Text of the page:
the medical condition can be used as a benchmark in
      setting the end point. Phase 2 trials last an average of
      two years.

      A drug that moves on to begin Phase
      3 testing has about a 60% chance of actually being
      approved by the FDA.

      Phase 3
      Phase 3 testing is
      intended to verify the effectiveness of the drug against
      the condition that it targets, based on the
      statistical end points established in Phase 2. The study also
      continues to build the safety profile of the drug and
      record possible side effects and adverse reactions
      resulting from long-term use. Phase 3 studies are tightly
      controlled, double-blind studies with a sample size of at
      least 1000 patients. If the drug proves to be effective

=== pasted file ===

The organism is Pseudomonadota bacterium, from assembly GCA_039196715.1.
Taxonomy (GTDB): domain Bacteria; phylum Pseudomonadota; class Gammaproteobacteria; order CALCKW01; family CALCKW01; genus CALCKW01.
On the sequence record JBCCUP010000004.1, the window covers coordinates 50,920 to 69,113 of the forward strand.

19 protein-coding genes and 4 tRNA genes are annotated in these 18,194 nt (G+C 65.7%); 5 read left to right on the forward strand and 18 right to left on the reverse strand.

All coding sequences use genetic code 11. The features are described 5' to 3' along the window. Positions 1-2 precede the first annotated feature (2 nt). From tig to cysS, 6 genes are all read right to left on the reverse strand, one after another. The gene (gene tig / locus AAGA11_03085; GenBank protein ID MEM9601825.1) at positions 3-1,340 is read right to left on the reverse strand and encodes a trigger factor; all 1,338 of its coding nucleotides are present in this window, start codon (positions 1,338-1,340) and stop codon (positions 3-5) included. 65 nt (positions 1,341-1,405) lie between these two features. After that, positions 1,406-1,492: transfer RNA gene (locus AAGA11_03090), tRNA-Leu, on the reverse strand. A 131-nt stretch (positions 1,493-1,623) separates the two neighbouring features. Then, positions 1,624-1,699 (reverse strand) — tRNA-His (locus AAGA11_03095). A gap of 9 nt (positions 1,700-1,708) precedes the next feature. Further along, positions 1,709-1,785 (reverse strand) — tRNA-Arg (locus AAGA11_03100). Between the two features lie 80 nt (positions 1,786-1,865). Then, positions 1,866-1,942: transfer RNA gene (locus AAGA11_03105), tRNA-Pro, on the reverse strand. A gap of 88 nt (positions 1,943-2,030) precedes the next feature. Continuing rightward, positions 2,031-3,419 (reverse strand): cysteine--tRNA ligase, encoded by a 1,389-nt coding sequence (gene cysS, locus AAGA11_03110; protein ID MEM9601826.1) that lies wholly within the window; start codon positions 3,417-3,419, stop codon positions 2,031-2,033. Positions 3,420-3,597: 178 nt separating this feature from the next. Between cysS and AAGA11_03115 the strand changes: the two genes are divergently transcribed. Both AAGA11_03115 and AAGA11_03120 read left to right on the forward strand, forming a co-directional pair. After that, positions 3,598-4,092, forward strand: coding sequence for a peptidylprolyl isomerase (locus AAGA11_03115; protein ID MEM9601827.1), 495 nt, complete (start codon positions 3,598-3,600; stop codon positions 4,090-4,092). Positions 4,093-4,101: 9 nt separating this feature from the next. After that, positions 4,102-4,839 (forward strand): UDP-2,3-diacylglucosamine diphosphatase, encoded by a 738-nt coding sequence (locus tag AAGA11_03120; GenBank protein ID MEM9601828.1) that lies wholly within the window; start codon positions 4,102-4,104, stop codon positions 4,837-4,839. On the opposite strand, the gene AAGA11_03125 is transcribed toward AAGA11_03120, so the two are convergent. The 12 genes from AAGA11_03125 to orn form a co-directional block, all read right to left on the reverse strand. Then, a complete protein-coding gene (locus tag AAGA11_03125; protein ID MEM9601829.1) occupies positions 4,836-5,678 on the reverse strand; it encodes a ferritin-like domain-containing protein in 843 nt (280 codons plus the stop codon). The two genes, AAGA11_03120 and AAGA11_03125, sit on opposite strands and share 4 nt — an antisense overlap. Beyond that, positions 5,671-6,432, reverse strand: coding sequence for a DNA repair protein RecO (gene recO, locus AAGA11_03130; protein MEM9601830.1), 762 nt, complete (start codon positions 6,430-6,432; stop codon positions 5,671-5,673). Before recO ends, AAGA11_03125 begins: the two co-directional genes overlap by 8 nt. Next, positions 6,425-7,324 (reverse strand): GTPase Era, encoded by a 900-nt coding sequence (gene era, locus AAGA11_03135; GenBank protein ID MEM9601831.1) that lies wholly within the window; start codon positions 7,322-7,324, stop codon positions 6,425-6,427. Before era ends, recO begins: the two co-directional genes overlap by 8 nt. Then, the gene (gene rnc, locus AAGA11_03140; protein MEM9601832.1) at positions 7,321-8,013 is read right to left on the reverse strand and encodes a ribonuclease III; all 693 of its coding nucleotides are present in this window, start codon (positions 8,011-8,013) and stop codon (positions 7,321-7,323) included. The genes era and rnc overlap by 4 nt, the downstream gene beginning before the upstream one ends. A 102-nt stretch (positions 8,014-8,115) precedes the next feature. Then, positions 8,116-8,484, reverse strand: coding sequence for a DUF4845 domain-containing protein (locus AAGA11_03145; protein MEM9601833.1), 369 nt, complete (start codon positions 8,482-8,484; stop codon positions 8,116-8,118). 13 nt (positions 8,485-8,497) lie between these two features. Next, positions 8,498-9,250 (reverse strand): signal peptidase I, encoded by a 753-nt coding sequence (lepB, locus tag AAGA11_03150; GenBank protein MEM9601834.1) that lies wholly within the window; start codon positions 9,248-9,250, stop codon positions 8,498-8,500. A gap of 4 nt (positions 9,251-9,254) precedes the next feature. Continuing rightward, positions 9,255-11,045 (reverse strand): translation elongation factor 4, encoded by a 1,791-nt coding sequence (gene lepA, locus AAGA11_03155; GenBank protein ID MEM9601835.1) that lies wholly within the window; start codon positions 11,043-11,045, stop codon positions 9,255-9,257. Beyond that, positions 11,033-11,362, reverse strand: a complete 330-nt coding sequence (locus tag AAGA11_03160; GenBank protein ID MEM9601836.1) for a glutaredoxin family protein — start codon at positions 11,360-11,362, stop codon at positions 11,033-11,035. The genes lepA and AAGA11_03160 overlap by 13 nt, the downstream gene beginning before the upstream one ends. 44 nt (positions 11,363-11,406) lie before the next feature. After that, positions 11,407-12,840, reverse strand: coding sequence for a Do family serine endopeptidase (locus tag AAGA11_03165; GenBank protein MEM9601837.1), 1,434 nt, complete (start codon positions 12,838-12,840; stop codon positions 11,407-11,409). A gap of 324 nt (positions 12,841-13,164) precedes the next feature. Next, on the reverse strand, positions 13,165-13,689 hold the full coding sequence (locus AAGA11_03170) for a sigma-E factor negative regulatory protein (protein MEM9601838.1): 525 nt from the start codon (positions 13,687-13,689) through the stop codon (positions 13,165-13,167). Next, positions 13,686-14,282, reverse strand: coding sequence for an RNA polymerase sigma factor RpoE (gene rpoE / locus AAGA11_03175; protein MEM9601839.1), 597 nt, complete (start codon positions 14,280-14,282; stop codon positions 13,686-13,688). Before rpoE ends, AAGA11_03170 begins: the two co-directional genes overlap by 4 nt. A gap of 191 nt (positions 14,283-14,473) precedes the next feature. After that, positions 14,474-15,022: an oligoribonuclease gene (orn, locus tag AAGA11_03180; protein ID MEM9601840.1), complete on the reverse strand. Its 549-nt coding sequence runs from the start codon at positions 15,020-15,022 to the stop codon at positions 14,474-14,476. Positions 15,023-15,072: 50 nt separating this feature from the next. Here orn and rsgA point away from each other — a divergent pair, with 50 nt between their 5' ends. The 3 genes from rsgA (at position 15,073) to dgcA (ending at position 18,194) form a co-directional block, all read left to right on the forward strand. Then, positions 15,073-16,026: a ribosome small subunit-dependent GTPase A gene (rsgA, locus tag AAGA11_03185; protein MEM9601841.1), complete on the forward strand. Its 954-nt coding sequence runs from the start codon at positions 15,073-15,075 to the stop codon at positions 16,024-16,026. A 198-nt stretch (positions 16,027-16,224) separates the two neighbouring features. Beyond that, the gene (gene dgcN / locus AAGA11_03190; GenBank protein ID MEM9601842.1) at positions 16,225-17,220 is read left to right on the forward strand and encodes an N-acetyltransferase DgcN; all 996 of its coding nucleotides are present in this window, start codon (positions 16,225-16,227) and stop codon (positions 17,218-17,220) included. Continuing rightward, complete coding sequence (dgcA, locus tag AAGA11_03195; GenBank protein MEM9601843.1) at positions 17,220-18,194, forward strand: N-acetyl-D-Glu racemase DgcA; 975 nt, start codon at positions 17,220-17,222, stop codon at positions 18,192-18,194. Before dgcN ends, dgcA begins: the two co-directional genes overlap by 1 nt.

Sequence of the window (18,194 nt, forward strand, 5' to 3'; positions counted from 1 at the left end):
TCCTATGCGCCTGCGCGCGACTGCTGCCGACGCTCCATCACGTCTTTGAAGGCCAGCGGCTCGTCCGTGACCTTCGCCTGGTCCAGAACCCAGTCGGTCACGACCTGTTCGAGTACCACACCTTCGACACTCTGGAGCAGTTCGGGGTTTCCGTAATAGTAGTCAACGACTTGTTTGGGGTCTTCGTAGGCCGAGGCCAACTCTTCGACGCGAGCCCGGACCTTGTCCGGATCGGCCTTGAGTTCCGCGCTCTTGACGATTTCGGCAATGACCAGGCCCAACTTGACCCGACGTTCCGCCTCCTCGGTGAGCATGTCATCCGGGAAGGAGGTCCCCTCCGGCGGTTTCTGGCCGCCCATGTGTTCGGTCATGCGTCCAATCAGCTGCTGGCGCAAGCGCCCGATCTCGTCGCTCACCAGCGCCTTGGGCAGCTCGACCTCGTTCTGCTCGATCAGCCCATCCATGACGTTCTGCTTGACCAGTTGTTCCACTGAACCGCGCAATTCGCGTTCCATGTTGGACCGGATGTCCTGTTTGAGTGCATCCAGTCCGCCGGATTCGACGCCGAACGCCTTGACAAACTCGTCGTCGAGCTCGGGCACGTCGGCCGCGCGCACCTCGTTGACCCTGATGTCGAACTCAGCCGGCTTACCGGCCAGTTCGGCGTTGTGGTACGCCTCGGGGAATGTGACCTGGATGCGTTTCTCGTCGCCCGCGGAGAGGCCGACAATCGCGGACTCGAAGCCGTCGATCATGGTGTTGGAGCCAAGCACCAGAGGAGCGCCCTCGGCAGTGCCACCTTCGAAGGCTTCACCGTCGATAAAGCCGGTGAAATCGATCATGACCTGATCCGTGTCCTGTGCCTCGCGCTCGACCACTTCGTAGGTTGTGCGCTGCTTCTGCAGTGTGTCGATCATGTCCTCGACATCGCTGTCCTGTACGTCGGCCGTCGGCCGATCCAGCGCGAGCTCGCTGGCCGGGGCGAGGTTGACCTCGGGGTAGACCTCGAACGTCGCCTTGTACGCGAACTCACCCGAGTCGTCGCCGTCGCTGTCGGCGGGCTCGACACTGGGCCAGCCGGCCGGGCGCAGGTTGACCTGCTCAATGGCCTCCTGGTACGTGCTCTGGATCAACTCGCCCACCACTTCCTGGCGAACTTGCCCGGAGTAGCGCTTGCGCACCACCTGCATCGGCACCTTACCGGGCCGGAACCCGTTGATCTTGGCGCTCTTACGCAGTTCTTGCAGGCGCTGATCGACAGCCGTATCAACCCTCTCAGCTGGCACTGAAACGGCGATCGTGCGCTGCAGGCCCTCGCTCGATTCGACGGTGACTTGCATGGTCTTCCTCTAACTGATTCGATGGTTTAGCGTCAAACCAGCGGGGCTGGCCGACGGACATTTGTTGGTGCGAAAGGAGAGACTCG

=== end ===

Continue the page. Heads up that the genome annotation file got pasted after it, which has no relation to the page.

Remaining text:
in this stage, the trial is deemed successful
      (pivotal). Normally two pivotal trials are required to
      ensure the validity of the studies, although if the
      results are extremely strong, one may suffice. Phase 3
      testing averages between three and four
      years.

      Assuming the drug reaches the desirable end point in Phase
      3 trials, the company will then file a New Drug
      Application, which can contain 100,000 pages of data
      supporting the efficacy and safety of the drug. At this
      point, the drug has better than a 70% chance of being
      approved by the FDA.

      Approval of the NDA can take
      anywhere from two months to an extreme of several years
      (in the case that the FDA requests additional
      information), with an average wait of between 18 and 24 months.
      Upon approval, the company may begin to market and
      distribute the drug.

      Phase 4
      Once the drug is on